FRANCE: Dr. Christian Barnaard, pioneer of life-saving heart transplant surgery, said on September 21 that he supported euthanasia. He stated that it was a physician’s responsibility to give terminally ill patients “a good death.” He spoke at an international conference organized by the Association for the Right to Die in Dignity. Bernard denied that this was a contradiction with his life’s work, according to a UPI report in the Ottawa Citizen (Sept. 22, 1984). His patients “wanted to live” and, secondly, “the [heart] transplants were not aimed at prolonging their lives but improving them.”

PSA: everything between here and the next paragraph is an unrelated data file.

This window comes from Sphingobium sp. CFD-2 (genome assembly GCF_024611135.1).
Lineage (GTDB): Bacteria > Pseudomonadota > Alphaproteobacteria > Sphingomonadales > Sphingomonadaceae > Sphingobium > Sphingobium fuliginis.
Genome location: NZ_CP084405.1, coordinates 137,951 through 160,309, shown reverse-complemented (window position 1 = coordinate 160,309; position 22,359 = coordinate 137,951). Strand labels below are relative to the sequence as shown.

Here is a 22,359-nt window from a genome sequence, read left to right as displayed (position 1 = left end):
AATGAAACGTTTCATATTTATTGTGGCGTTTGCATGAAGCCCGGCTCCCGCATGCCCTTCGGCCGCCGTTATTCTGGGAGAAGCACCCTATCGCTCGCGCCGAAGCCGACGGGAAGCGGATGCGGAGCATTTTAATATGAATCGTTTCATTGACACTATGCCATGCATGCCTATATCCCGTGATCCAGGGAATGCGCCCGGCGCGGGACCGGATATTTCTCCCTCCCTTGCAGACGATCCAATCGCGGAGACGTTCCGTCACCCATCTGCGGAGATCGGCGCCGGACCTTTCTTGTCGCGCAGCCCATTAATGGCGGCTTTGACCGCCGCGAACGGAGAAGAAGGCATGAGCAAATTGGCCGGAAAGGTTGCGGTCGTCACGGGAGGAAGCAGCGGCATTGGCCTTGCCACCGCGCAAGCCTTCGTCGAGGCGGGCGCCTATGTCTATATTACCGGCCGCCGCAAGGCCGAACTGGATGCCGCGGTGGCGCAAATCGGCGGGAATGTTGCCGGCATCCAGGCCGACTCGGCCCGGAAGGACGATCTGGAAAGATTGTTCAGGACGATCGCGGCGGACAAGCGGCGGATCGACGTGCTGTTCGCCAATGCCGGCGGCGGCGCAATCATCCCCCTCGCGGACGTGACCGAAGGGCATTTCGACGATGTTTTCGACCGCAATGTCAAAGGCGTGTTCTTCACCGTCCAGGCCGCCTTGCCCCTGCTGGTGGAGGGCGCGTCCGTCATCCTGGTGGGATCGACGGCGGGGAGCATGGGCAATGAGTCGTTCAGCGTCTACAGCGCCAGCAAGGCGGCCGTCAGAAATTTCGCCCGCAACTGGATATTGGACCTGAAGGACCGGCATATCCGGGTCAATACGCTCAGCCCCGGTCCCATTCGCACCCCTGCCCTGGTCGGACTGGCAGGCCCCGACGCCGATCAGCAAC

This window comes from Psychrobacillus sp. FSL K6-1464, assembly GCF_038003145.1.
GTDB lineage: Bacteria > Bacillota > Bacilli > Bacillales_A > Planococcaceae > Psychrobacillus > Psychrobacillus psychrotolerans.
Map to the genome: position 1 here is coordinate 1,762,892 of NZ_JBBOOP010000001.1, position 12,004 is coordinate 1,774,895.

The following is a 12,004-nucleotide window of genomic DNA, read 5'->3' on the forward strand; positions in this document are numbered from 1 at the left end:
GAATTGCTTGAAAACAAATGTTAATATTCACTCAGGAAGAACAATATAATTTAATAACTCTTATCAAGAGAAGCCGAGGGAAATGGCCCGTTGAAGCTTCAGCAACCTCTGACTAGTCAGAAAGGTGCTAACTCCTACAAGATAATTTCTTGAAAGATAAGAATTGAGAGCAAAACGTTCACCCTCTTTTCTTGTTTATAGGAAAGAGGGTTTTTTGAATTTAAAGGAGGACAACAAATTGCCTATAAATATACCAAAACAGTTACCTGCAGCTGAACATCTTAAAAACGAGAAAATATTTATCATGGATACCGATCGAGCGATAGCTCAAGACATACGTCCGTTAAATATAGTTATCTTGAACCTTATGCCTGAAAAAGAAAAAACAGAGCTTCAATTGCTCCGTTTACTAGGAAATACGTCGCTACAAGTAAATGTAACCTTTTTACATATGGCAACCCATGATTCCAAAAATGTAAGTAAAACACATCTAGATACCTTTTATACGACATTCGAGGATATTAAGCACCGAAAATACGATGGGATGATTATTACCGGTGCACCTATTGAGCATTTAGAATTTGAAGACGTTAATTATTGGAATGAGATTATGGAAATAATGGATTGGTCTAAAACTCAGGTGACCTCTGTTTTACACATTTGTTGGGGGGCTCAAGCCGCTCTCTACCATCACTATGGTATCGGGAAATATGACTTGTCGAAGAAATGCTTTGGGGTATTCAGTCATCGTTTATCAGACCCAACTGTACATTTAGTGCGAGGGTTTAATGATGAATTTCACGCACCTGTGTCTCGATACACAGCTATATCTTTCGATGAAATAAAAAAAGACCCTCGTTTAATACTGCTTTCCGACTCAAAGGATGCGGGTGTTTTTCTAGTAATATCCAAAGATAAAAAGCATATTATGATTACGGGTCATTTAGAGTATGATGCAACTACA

During the same week five doctors publicly declared they had practiced euthanasia, that is “helping patients in a terminal stage of illness to end their lives in the least painful way possible.” Some of them admitted only to withdrawing life-support systems. The others said they had taken active measures, including the administration of fatal drugs.
In Rome, the Vatican City newspaper L’Observatore Romano denounced the manifesto of the five doctors as encouraging “a crime against the life of a human being.”